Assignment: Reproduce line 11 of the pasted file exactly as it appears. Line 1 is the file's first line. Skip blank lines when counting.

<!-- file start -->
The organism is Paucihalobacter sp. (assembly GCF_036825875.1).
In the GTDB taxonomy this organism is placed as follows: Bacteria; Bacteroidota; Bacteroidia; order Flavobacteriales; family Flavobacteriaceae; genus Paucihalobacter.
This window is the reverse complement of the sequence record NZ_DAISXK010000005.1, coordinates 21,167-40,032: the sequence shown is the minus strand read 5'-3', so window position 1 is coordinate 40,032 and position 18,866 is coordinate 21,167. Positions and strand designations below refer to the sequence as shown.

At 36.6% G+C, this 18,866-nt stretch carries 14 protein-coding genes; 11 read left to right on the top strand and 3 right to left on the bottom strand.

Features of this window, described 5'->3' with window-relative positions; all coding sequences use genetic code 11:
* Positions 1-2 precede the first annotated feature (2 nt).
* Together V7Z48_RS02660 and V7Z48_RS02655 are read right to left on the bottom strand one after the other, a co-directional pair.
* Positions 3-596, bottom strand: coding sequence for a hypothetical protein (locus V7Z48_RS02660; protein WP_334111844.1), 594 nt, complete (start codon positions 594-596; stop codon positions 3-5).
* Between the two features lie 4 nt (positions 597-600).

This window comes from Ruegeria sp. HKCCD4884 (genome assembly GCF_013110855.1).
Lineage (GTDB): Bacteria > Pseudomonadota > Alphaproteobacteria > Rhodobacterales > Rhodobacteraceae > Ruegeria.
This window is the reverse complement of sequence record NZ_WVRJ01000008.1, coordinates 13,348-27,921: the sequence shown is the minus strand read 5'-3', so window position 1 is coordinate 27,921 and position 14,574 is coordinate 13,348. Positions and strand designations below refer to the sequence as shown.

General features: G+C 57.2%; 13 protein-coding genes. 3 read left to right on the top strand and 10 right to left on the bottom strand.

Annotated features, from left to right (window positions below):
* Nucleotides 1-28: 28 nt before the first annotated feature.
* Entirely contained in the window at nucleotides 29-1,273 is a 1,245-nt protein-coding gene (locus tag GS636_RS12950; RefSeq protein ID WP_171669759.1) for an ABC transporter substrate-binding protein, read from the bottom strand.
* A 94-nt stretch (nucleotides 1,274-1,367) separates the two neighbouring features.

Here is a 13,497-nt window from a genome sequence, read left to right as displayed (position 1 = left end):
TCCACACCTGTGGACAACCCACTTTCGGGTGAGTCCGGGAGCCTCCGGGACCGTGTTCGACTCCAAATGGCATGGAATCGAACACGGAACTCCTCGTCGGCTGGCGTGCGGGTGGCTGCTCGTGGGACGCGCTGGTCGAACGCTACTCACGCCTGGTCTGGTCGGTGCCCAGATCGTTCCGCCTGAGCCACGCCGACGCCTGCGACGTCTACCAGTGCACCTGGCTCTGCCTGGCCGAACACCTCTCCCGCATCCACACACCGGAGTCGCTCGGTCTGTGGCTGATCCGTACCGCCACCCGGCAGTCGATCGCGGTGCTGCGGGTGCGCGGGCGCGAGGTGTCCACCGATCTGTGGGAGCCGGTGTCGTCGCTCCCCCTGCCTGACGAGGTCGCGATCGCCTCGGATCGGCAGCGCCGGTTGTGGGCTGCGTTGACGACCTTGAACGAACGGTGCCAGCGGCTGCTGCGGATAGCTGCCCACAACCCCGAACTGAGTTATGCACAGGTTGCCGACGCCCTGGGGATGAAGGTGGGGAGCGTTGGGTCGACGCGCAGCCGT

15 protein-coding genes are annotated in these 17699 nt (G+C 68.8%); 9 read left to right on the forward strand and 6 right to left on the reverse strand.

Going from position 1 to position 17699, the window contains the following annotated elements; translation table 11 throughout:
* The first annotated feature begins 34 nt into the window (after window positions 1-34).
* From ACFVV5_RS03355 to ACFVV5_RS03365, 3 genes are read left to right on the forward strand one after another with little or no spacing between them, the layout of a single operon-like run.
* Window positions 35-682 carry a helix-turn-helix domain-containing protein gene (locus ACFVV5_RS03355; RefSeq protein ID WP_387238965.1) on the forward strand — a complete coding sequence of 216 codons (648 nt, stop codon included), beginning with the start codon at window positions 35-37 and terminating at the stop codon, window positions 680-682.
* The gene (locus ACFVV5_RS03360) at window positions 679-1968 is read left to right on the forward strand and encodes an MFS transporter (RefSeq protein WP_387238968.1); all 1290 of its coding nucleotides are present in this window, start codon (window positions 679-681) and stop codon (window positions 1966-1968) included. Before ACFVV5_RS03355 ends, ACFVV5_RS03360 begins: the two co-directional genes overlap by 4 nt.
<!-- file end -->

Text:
Lineage (GTDB): Bacteria > Pseudomonadota > Alphaproteobacteria > Rhodobacterales > Rhodobacteraceae > Ruegeria.